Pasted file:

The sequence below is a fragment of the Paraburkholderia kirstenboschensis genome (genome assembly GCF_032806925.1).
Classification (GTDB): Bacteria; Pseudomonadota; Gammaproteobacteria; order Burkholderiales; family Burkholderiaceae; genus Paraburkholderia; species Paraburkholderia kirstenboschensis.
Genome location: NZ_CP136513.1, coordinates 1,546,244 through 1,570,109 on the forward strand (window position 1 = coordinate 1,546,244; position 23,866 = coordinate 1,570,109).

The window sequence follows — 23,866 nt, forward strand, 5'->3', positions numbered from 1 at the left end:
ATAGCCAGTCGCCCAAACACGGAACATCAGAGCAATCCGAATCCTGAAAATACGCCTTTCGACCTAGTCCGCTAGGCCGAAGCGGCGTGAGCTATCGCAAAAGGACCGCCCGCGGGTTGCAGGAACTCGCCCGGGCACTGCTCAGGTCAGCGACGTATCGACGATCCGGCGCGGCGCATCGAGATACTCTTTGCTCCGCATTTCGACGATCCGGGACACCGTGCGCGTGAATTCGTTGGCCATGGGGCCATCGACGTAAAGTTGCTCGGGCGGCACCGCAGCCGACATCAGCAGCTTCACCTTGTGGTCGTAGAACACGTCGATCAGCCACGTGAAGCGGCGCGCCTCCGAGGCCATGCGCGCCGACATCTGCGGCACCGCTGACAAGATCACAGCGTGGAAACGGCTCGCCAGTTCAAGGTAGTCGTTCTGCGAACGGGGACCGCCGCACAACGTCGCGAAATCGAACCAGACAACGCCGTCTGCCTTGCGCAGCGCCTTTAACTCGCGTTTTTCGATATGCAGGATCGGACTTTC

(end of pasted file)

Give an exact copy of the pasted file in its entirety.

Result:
The sequence below is a fragment of the Paraburkholderia kirstenboschensis genome (genome assembly GCF_032806925.1).
Classification (GTDB): Bacteria; Pseudomonadota; Gammaproteobacteria; order Burkholderiales; family Burkholderiaceae; genus Paraburkholderia; species Paraburkholderia kirstenboschensis.
Genome location: NZ_CP136513.1, coordinates 1,546,244 through 1,570,109 on the forward strand (window position 1 = coordinate 1,546,244; position 23,866 = coordinate 1,570,109).

The window sequence follows — 23,866 nt, forward strand, 5'->3', positions numbered from 1 at the left end:
ATAGCCAGTCGCCCAAACACGGAACATCAGAGCAATCCGAATCCTGAAAATACGCCTTTCGACCTAGTCCGCTAGGCCGAAGCGGCGTGAGCTATCGCAAAAGGACCGCCCGCGGGTTGCAGGAACTCGCCCGGGCACTGCTCAGGTCAGCGACGTATCGACGATCCGGCGCGGCGCATCGAGATACTCTTTGCTCCGCATTTCGACGATCCGGGACACCGTGCGCGTGAATTCGTTGGCCATGGGGCCATCGACGTAAAGTTGCTCGGGCGGCACCGCAGCCGACATCAGCAGCTTCACCTTGTGGTCGTAGAACACGTCGATCAGCCACGTGAAGCGGCGCGCCTCCGAGGCCATGCGCGCCGACATCTGCGGCACCGCTGACAAGATCACAGCGTGGAAACGGCTCGCCAGTTCAAGGTAGTCGTTCTGCGAACGGGGACCGCCGCACAACGTCGCGAAATCGAACCAGACAACGCCGTCTGCCTTGCGCAGCGCCTTTAACTCGCGTTTTTCGATATGCAGGATCGGACTTTC